Acton Foundation Supporting Summer Program Teaching Girls STEM Skills

Forman Acton was an engineer, mathematician and computing pioneer, teaching some of the first computer science classes at Princeton University while people like Amazon CEO Jeff Bezos and Hewlett Packard CEO Meg Whitman were undergraduates.

That’s why, if he were still around today, he’d be proud of a program we’re supporting to help attract more young women to the fields of science, technology, engineering and mathematics, a.k.a. STEM.

This summer, our foundation has made a $5,000 grant to help fund the inaugural It’s A Girl’s World Inc. summer camp program, a two-week summer program at Salem Community College where girls from the Salem City and surrounding towns will learn more about STEM careers and have access to mentors year round.

“Our mission is provide educational opportunities so Salem's youth can achieve career success and become global leaders. One of the clearest paths for girls to do that is to pursue STEM careers,” said Kathryn Markovchick, president of the Acton foundation. “We’re happy to not only guide these young women toward these great opportunities, but also encourage them to continue learning and growing during the summer.”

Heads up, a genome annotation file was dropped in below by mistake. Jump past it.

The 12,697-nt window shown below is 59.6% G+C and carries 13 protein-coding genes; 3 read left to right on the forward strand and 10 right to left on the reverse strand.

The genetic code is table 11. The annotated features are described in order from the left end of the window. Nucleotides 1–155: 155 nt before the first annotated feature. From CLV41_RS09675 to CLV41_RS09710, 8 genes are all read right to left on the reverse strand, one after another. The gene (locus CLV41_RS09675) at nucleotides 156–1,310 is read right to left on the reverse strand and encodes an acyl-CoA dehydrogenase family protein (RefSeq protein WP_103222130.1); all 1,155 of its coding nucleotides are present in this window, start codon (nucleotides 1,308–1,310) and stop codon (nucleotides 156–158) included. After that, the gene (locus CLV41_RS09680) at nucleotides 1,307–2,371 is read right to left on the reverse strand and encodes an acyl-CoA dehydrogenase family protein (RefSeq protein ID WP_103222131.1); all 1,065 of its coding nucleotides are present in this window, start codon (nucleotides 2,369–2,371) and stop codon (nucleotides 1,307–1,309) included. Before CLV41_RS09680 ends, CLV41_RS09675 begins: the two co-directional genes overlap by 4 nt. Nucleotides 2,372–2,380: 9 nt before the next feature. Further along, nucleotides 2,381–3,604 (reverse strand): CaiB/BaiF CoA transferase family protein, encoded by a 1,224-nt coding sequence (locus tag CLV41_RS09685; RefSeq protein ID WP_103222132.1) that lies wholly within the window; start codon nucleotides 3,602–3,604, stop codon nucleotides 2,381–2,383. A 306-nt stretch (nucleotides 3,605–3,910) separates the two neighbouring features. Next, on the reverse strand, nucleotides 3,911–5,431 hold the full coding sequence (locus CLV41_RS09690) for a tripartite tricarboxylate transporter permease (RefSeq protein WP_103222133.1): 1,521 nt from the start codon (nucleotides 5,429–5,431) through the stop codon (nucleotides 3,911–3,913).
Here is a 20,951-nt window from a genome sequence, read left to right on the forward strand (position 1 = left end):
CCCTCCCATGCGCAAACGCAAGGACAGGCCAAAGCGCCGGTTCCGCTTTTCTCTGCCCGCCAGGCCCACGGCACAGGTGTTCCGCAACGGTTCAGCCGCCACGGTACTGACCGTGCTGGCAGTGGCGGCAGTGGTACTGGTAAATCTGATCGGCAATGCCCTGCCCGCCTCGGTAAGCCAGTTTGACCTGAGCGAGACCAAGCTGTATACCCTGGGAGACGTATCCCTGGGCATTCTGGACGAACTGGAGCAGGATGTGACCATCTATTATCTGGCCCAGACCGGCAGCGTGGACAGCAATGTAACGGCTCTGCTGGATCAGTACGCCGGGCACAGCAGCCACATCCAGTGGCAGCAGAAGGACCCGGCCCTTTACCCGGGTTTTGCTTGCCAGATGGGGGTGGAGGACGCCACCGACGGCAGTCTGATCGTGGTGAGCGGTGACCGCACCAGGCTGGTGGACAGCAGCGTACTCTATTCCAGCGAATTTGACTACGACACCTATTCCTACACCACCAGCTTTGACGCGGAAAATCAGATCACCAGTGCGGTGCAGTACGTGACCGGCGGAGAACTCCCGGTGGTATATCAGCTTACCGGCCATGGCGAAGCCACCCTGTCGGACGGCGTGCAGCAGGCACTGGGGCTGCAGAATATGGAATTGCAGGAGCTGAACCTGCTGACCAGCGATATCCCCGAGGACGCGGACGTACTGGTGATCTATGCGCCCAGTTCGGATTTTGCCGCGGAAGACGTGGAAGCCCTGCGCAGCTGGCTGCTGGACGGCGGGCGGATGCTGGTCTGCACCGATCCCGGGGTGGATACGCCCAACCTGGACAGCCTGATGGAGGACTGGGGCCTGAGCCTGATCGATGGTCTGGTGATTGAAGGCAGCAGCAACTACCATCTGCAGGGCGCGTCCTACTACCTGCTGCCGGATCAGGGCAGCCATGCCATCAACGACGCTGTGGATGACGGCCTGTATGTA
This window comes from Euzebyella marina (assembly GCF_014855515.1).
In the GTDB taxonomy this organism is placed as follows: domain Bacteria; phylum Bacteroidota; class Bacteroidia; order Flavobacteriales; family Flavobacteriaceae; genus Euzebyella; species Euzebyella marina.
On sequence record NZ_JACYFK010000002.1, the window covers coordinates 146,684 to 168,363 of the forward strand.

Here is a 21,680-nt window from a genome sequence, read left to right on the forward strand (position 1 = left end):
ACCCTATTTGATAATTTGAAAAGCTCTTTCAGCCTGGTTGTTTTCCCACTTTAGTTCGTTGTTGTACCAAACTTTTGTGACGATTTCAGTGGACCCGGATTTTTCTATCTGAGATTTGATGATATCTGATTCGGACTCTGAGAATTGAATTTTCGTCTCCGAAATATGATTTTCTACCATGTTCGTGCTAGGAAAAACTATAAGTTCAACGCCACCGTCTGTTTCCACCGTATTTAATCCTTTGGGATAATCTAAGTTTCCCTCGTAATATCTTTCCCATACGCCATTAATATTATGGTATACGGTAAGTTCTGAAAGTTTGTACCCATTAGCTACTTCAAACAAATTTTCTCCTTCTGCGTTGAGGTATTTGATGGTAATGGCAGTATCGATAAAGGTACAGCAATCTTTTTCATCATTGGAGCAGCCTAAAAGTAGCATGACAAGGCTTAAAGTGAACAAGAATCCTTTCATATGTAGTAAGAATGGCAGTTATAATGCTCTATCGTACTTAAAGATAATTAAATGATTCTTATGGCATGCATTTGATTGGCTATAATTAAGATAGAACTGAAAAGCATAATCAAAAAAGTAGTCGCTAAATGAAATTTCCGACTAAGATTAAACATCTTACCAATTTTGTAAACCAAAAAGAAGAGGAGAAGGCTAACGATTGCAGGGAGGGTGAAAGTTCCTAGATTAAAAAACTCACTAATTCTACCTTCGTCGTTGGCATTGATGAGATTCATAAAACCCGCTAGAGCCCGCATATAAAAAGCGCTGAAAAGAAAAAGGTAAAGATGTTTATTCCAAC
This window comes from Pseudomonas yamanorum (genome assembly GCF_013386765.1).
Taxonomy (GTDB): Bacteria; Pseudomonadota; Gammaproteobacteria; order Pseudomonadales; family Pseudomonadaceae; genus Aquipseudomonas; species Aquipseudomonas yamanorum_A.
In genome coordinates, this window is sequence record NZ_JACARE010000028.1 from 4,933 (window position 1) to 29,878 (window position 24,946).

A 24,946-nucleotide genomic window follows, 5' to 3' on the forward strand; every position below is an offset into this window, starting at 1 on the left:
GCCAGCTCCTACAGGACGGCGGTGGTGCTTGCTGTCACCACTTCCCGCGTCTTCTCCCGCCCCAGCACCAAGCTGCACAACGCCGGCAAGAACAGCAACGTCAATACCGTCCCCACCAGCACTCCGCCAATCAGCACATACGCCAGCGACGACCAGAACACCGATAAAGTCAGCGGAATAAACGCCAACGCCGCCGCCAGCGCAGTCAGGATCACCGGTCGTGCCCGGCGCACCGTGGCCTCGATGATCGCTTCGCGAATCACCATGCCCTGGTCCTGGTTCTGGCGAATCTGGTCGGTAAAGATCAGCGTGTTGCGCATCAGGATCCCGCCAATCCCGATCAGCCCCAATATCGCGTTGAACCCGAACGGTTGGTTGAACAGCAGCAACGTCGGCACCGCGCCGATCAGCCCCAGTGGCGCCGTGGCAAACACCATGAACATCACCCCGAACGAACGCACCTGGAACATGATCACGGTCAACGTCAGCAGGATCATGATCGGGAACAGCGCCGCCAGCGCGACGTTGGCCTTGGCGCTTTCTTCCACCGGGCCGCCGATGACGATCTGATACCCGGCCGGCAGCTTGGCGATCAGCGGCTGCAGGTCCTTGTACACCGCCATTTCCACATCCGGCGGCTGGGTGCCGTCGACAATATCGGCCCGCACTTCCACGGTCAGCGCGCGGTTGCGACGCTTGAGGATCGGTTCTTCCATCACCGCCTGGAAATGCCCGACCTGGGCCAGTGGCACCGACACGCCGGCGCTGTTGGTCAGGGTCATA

The program’s being organized by the South Jersey Robotics Club,  a nonprofit founded almost 10 years ago by Alloway resident and DuPont engineer Rosanne Danner. She said she was inspired to start a girls-only program because she found that while girls were interested in the robotics club teams at an early age, they tended to become disinterested as they got older.

“It just felt like we needed something else to help the girls of this age,” Danner said recently.

This year’s program is already full and runs from Monday, July 31, through Friday, August 11. There are 11 girls attending, and they will connect with mentors from nearby employers such as DuPont, Chemours and PSE&G. They will learn more about all kinds of careers available to them in STEM fields, establish career goals, do community service, take a trip to the Franklin Institute and build critical thinking and time management skills.  

The overall purpose is to put them on a serious path toward great job opportunities, while also making sure it’s fun and engaging.

“We don’t want this to feel like school,” Danner said.

Five girls from Salem City are attending this first year, while the other girls are coming from Pennsville and Penns Grove. Danner actually hopes to make it a three-year commitment, so that girls come back year after year to continue growing and learning. Some of the program’s other partners are Atlantic Electric, Learning Blades, Amazon and the Mid-Atlantic Career and Education Center.

Next year already has a waiting list of girls hoping to attend, but if you want to learn more, visit their website at


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